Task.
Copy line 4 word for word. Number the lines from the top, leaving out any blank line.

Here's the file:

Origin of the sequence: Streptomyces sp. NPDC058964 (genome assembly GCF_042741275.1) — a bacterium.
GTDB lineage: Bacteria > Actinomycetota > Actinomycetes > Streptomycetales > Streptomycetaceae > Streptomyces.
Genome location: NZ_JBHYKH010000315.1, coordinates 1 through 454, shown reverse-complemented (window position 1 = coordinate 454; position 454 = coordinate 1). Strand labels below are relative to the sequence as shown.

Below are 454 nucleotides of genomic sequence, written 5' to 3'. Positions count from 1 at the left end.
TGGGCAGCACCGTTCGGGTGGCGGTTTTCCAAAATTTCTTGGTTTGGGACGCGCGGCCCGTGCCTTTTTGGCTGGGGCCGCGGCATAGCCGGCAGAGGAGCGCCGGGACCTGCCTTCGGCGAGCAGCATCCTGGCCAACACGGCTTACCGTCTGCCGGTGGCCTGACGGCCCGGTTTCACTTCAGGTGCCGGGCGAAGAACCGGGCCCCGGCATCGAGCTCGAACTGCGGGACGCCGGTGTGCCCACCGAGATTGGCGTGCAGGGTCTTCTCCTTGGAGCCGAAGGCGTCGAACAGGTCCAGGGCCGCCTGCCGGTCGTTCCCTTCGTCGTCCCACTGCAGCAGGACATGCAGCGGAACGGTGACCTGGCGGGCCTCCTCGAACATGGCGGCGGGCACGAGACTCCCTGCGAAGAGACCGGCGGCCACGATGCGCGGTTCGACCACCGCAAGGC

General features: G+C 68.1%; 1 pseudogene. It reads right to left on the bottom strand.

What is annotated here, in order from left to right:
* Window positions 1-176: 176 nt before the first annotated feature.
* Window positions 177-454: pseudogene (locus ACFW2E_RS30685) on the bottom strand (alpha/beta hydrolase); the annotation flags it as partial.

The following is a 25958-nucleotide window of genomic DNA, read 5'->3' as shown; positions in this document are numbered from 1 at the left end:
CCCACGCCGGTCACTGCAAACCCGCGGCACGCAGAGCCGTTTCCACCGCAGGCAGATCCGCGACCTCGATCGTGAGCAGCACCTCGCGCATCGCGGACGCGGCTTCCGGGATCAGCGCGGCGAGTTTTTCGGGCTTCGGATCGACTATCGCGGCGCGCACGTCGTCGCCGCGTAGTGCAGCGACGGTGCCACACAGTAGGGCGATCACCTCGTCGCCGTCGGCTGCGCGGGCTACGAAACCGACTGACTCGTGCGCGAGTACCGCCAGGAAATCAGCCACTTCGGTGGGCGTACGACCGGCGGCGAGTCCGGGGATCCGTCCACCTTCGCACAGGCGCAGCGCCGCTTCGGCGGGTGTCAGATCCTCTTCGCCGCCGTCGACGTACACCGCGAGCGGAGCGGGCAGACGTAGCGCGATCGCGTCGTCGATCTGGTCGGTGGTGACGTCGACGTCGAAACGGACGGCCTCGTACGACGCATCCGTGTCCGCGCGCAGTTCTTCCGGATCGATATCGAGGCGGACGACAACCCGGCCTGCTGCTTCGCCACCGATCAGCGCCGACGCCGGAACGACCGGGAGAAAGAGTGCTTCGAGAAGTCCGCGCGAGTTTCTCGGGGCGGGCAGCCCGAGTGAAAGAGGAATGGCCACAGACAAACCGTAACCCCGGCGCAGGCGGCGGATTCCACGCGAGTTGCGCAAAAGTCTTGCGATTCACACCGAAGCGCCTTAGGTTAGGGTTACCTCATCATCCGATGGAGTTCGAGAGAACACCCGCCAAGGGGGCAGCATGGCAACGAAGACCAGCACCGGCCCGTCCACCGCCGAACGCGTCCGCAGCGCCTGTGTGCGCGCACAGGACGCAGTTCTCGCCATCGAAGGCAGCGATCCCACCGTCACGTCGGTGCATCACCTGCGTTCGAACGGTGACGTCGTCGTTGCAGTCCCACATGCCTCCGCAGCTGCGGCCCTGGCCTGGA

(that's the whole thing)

Below are 454 nucleotides of genomic sequence, written 5' to 3'. Positions count from 1 at the left end.